Tremont hugged his friends and family members and saved his father for last. He thought about how far they had come, about the early winter mornings on frigid New Haven blacktop. They had done it.
“Draft night was like that last thing he saw or experienced,” Tremont says. “I didn’t know what was going to happen to him. But I hugged him last because this all happened because of me and him. We were able to stick through everything, and this was the last step of us getting to the highest level.”
As Tremont pulled his father close, he thanked him.
“It was definitely a good moment,” he says. “I think the hug and everything was . . . yeah.”
He can’t quite complete the thought, so he stares ahead and lets the silence speak for him.
‘He’s looking down on me’
Tremont knew that his father had some health issues and that he was stressed, but he didn’t know the depth of his internal struggles. He said that his father had started to get counseling recently, but the old scars might already have been too deep.
“I think it had a lot to do with the way he grew up, and having demons from early on in his life,” Tremont says. “He didn’t have any help. If he’d had help, even back then, he wouldn’t have had to go through a bunch of other things.
“I tried to help him through it, but mental health is something that’s real. A ton of people try to downplay it and make it seem like they’re OK. But once they’re by themselves, everything’s falling apart.”
Waters was with the Celtics at the Las Vegas summer league when he found out about his father’s death. His mother Vanessa, who was married to Ed for more than 20 years, called first, and then he heard from his agent, Kim Grillier.
“Tremont was in shock,” Grillier said. “Then it finally set in, and it was just a tough moment. [Ed] was a good guy. He really loved his son and really believed in him.”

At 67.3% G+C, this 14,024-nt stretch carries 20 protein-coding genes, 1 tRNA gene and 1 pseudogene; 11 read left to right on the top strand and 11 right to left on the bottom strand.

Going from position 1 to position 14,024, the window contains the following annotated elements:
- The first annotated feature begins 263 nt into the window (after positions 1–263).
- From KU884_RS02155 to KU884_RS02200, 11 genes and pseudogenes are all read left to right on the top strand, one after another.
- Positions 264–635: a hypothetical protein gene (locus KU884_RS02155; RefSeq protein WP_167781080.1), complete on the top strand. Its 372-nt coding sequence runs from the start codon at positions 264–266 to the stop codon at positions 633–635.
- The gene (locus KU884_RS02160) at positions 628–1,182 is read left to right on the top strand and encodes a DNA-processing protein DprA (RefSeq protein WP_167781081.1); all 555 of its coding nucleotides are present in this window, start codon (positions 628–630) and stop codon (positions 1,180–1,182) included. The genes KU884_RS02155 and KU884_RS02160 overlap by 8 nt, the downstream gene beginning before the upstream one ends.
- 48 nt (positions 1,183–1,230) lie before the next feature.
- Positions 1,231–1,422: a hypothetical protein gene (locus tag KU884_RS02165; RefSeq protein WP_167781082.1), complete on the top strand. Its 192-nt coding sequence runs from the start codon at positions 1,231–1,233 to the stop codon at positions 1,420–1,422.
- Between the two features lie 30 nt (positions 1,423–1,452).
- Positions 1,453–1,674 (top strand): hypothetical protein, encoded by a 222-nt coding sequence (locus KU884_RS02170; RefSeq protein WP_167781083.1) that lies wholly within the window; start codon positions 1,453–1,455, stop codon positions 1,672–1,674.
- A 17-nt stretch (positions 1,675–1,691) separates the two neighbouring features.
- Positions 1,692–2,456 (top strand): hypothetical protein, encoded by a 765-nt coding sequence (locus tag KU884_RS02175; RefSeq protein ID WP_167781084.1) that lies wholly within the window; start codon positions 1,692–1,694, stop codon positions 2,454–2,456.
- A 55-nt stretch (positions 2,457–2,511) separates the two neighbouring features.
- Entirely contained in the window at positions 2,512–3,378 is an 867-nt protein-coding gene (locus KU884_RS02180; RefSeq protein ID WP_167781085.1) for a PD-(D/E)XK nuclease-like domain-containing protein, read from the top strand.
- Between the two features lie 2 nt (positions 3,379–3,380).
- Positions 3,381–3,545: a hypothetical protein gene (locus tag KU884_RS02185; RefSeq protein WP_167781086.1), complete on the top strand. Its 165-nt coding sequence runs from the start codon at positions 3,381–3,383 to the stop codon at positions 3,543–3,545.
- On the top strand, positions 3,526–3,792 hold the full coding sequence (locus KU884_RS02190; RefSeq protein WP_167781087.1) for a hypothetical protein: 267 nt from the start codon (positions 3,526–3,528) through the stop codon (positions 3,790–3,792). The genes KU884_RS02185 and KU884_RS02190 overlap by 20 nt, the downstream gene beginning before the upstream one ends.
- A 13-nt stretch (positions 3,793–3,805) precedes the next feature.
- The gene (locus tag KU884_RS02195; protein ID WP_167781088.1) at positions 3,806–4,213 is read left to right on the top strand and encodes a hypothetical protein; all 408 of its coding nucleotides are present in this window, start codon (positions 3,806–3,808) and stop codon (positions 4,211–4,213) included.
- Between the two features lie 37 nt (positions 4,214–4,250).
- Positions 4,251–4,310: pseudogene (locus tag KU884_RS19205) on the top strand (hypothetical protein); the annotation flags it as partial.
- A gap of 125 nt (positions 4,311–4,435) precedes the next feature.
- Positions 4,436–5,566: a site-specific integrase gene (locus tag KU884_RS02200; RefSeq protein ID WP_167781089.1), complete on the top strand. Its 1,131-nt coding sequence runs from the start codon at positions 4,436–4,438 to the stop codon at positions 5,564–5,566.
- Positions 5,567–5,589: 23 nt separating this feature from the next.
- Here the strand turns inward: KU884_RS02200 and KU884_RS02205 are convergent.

Vanessa Waters and Tremont’s girlfriend, LSU women’s basketball player Mercedes Brooks, flew to Las Vegas to be with him. Tremont played in Boston’s final summer league game, because in a moment like this, he was not going to back away from the dream he and his father had chased together.
Tremont spoke at his father’s funeral, but he said it was all was such a blur that he cannot even remember what he said. Celtics coach Brad Stevens was among the Boston contingent that went to New Haven to spend time with him afterward.
Tremont has been leaning most heavily on his mother and girlfriend, but he is also focused on being their protector now. He requested that neither of them be contacted for this story — especially his mother — because he does not want them to relive the hurt.
The hardest part for Waters is that the pain does not just evaporate, and sometimes he is not in a room filled with people who care about him. Sometimes he is by himself, and sometimes he just needs to cry.
“It really still hasn’t hit me,” he said. “The first few days I cried, and it felt like it wasn’t real. But as days went on it just became clear that I need to live my happy life and not the life of demons coming out when I’m alone. I don’t want to go down the same path that [my father] didn’t even know he was going on. He didn’t have help in certain areas, so I have to be able to reach out and understand that if I need help, I have it.”
The Celtics have stressed to Waters that they have numerous resources at his disposal to assist with the grieving process. And for Waters, the basketball court is the best sanctuary right now. It is where he finds clarity.
This summer he signed a two-way contract with the Celtics, meaning he will likely spend the majority of the season with the team’s G League affiliate, the Maine Red Claws. But during this training camp he is focused on trying to earn Boston’s final roster spot.
There are times he wants to call or text his father and tell him about a practice or ask him for advice, but then he quickly realizes he cannot. So instead he will just lean on the lessons that were left behind.
“At the end of the day, my dad did everything he could to help the people he loved,” Waters said. “I know he’s looking down on me knowing that I’ll be just fine, and that he and God are going to guide me in the right direction and give me strength to do the things I’m supposed to do.”
If you or someone you know is having mental health issues, call (800) 273-TALK (8255).